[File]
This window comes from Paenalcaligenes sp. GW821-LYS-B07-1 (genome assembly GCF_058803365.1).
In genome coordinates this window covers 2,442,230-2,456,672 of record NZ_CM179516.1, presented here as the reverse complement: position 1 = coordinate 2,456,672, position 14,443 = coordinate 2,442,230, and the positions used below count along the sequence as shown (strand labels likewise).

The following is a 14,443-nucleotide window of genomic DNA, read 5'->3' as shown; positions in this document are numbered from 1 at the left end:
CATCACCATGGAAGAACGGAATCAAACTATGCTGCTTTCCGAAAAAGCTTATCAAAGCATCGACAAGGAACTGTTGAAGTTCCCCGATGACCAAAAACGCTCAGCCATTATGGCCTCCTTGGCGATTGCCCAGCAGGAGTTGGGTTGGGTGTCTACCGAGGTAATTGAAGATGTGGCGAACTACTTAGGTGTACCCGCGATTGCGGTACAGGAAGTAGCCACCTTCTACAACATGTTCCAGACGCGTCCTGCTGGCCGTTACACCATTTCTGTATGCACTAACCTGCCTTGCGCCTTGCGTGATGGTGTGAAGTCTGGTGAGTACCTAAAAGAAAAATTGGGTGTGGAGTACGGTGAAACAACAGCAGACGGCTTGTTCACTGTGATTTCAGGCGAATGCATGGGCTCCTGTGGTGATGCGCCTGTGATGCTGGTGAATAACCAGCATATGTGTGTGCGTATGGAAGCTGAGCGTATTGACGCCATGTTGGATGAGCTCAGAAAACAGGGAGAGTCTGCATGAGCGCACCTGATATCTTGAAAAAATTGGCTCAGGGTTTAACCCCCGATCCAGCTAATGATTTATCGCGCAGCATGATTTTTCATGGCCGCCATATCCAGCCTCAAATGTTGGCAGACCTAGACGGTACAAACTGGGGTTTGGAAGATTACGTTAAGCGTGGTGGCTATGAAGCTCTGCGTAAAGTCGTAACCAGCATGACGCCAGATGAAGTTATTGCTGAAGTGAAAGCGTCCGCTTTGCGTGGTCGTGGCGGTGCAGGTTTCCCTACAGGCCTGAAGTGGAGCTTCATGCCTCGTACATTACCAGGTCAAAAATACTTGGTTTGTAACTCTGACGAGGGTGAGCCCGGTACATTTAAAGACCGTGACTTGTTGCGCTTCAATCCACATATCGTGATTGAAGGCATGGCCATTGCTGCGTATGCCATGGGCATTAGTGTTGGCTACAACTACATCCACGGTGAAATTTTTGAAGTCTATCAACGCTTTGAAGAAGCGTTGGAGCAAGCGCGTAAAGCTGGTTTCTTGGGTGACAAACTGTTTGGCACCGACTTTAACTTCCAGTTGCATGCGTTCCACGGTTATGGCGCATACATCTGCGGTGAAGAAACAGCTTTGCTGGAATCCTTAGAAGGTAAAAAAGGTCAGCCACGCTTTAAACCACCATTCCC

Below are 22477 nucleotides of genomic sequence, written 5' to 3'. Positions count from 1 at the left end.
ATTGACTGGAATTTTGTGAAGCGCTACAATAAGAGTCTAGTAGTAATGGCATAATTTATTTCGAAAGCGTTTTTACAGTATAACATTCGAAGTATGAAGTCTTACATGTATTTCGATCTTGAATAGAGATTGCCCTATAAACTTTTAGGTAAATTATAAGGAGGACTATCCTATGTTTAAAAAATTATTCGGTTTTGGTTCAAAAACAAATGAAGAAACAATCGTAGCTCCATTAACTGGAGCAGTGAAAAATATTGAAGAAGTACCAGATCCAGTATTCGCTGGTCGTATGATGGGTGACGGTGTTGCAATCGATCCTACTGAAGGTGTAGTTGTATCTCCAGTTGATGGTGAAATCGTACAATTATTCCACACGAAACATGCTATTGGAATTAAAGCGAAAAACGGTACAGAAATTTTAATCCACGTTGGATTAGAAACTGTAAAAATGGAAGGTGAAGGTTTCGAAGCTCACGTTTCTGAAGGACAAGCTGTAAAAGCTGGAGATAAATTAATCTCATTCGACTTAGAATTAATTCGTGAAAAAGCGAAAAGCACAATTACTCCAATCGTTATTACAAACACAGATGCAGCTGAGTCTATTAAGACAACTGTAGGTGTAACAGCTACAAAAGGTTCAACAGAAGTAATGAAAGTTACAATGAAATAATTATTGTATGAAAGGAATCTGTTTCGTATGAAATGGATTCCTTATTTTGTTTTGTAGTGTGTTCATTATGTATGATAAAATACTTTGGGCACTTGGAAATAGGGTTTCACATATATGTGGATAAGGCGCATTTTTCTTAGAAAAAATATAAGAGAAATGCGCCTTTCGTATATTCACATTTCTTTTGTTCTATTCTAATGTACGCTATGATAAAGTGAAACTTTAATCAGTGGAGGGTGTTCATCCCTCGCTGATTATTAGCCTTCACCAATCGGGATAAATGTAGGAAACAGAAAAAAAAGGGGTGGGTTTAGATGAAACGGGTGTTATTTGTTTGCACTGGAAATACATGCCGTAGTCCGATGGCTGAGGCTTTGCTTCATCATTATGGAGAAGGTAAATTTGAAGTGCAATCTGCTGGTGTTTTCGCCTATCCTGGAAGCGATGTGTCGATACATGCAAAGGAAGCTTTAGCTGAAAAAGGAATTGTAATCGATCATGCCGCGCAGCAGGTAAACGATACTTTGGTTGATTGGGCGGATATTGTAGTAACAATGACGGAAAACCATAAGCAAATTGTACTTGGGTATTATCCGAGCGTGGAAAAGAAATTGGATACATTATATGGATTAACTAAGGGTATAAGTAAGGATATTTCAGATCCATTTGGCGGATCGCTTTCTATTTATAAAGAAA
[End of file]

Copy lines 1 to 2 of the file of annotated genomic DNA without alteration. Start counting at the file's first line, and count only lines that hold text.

This window comes from Paenalcaligenes sp. GW821-LYS-B07-1 (genome assembly GCF_058803365.1).
In genome coordinates this window covers 2,442,230-2,456,672 of record NZ_CM179516.1, presented here as the reverse complement: position 1 = coordinate 2,456,672, position 14,443 = coordinate 2,442,230, and the positions used below count along the sequence as shown (strand labels likewise).